MIAMI – Today in Aviation, Liverpool Airport (LPL) celebrated John Lennon by receiving his name on July 2, 2001.
The airport had its origins in the suburb of Speke, where the City Council decided to build a small airport, which started scheduled flights in 1930 but officially opened to the public in 1933.
Soon, the air traffic demand went up, so a passenger terminal, a control tower, and two aircraft hangars were built. However, Speke Airport still needed an expansion.
From a Small Airfield to a Private Airport
By 1937, authorities leased 70-110 acres of Speke state to the Air Ministry to built improvements to city’s aerodrome.
Managed by manifacturer Rootes Securities, construction work started in the same year. The facility became the shadow factory site as WW II began. Once conflict ended, civil operations flew from the airport again.
By 1961, the city took control over Speke and prepared expansion plans with a southern terminal. 30 years later, the airport was privatized under British Aerospace and became a subsidiary of Peel Holdings.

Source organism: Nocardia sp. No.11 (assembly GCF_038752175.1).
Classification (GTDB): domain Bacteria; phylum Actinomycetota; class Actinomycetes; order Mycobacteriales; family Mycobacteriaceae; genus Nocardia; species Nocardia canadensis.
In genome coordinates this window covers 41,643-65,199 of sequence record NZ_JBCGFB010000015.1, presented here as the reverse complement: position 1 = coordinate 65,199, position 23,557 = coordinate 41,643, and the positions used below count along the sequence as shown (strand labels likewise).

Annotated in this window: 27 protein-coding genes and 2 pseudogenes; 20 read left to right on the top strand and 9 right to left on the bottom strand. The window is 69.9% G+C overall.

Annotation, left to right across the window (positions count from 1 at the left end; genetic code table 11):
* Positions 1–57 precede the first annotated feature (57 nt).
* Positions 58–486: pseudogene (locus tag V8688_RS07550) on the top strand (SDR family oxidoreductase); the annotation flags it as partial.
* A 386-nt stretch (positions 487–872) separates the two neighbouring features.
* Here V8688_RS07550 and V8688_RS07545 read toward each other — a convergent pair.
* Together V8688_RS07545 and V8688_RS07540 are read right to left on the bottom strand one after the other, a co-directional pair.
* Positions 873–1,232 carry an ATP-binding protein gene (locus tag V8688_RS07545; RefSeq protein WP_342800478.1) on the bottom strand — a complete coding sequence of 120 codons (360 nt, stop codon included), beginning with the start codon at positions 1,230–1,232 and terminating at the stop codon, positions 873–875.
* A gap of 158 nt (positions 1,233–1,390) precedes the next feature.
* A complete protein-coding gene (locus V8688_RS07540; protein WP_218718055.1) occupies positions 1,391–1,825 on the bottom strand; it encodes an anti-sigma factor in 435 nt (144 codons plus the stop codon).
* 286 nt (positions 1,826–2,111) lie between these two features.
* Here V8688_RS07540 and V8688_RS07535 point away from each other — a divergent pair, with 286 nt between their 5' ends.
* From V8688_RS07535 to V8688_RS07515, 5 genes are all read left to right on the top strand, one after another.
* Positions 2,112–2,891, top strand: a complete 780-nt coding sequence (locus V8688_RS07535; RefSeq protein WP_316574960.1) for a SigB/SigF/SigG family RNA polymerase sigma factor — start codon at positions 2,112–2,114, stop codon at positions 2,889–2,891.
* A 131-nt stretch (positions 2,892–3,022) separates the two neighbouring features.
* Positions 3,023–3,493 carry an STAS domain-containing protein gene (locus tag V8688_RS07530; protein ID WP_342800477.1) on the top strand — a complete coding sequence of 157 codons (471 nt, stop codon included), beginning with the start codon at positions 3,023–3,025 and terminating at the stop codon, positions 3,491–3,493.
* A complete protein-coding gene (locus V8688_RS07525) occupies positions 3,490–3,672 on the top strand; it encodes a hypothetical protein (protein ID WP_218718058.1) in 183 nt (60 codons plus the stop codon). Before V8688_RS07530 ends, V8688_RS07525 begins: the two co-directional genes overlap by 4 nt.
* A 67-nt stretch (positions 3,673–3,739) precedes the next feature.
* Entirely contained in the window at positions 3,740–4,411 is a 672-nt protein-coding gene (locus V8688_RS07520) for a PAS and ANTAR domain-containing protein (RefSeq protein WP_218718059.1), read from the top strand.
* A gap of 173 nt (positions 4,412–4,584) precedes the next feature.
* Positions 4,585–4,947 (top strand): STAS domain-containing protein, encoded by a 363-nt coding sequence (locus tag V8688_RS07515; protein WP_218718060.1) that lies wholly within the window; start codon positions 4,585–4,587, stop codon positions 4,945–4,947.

2000 Entry with a New Obeisance Name
Being the home city of the rock band The Beatles, LPL operators decided to pay tribute to one of its members, John Lennon, 21 years after his death.
On July 2, 2001, it was announced that Speke airport would be renamed Liverpool John Lennon Airport. However, the name would be official the following year when aerodrome opened its new terminal.
Until that moment, the honor of renaming places belonged to heads of state, so the former Beatle became the first British personality to recive this obeisance.
A Statue at the Airport
To complete the remembrance, local sculptor Tom Murphy created a life-size bronze statue to be placed in the hall of the modern runway. The statue was unveiled by Yoko Ono and Cherie Booth QC on 15th March 2002.
Since that moment, LPL’s new logo would be one of Lennon’s self-portrait drawings while its trapline would read “above us only sky,” a phrase taken from his famous song “Imagine.”